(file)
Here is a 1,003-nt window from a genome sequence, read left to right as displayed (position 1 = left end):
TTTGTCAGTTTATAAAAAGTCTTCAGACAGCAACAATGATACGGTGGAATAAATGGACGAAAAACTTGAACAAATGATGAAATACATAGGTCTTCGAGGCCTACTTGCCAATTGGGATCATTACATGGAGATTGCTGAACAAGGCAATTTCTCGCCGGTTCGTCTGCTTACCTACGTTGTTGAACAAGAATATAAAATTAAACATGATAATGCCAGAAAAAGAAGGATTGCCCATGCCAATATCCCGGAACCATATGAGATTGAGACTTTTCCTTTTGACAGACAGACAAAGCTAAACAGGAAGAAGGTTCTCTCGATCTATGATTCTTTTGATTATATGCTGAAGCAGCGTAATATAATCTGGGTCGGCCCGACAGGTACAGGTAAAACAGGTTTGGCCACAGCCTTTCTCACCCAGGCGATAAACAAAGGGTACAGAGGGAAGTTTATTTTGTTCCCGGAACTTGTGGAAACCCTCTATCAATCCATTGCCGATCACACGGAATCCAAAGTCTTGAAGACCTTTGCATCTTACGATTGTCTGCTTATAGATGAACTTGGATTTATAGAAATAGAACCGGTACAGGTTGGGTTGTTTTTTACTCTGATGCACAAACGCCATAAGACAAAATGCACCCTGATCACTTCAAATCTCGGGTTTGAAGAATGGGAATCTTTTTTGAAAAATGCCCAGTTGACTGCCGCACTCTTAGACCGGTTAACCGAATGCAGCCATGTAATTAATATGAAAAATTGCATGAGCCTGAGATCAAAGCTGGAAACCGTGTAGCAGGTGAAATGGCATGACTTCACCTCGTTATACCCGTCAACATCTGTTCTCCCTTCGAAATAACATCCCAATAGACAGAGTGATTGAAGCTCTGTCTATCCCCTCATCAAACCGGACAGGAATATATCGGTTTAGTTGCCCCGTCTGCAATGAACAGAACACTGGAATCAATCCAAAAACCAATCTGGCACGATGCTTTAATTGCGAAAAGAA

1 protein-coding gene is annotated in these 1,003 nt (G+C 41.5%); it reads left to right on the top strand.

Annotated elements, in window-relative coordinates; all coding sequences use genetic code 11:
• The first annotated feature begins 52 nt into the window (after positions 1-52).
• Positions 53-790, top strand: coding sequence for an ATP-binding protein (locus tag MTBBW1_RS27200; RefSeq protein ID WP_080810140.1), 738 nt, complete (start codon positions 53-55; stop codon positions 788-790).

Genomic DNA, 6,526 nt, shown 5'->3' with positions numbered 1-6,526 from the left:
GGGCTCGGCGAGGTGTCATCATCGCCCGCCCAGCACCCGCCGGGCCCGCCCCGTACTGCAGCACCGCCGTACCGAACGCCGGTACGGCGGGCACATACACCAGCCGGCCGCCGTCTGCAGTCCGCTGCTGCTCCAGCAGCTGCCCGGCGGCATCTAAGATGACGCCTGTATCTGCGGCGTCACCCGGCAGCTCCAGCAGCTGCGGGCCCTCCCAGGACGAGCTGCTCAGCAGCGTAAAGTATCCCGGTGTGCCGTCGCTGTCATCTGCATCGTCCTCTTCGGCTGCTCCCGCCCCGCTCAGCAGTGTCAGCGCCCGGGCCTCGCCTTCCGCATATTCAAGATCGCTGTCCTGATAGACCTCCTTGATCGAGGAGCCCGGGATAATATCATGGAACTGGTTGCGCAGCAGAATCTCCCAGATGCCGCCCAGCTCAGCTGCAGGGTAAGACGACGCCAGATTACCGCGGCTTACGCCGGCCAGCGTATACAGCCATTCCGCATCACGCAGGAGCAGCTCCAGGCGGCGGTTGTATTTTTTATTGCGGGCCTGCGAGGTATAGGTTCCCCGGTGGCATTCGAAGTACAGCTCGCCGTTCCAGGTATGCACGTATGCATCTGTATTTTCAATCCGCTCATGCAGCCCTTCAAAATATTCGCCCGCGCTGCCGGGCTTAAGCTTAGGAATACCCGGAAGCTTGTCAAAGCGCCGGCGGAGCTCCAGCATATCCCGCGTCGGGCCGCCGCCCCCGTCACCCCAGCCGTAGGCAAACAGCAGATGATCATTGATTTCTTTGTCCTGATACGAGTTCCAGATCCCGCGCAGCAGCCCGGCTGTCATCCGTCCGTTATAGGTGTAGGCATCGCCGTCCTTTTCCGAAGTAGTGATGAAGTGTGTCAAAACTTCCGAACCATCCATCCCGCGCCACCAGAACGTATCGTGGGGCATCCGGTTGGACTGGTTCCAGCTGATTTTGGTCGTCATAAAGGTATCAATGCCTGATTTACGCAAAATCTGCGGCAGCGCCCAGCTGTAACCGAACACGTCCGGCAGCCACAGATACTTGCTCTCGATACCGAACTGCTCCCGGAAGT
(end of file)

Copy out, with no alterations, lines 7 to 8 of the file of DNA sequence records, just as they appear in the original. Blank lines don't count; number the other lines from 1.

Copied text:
Genomic DNA, 6,526 nt, shown 5'->3' with positions numbered 1-6,526 from the left:
GGGCTCGGCGAGGTGTCATCATCGCCCGCCCAGCACCCGCCGGGCCCGCCCCGTACTGCAGCACCGCCGTACCGAACGCCGGTACGGCGGGCACATACACCAGCCGGCCGCCGTCTGCAGTCCGCTGCTGCTCCAGCAGCTGCCCGGCGGCATCTAAGATGACGCCTGTATCTGCGGCGTCACCCGGCAGCTCCAGCAGCTGCGGGCCCTCCCAGGACGAGCTGCTCAGCAGCGTAAAGTATCCCGGTGTGCCGTCGCTGTCATCTGCATCGTCCTCTTCGGCTGCTCCCGCCCCGCTCAGCAGTGTCAGCGCCCGGGCCTCGCCTTCCGCATATTCAAGATCGCTGTCCTGATAGACCTCCTTGATCGAGGAGCCCGGGATAATATCATGGAACTGGTTGCGCAGCAGAATCTCCCAGATGCCGCCCAGCTCAGCTGCAGGGTAAGACGACGCCAGATTACCGCGGCTTACGCCGGCCAGCGTATACAGCCATTCCGCATCACGCAGGAGCAGCTCCAGGCGGCGGTTGTATTTTTTATTGCGGGCCTGCGAGGTATAGGTTCCCCGGTGGCATTCGAAGTACAGCTCGCCGTTCCAGGTATGCACGTATGCATCTGTATTTTCAATCCGCTCATGCAGCCCTTCAAAATATTCGCCCGCGCTGCCGGGCTTAAGCTTAGGAATACCCGGAAGCTTGTCAAAGCGCCGGCGGAGCTCCAGCATATCCCGCGTCGGGCCGCCGCCCCCGTCACCCCAGCCGTAGGCAAACAGCAGATGATCATTGATTTCTTTGTCCTGATACGAGTTCCAGATCCCGCGCAGCAGCCCGGCTGTCATCCGTCCGTTATAGGTGTAGGCATCGCCGTCCTTTTCCGAAGTAGTGATGAAGTGTGTCAAAACTTCCGAACCATCCATCCCGCGCCACCAGAACGTATCGTGGGGCATCCGGTTGGACTGGTTCCAGCTGATTTTGGTCGTCATAAAGGTATCAATGCCTGATTTACGCAAAATCTGCGGCAGCGCCCAGCTGTAACCGAACACGTCCGGCAGCCACAGATACTTGCTCTCGATACCGAACTGCTCCCGGAAGT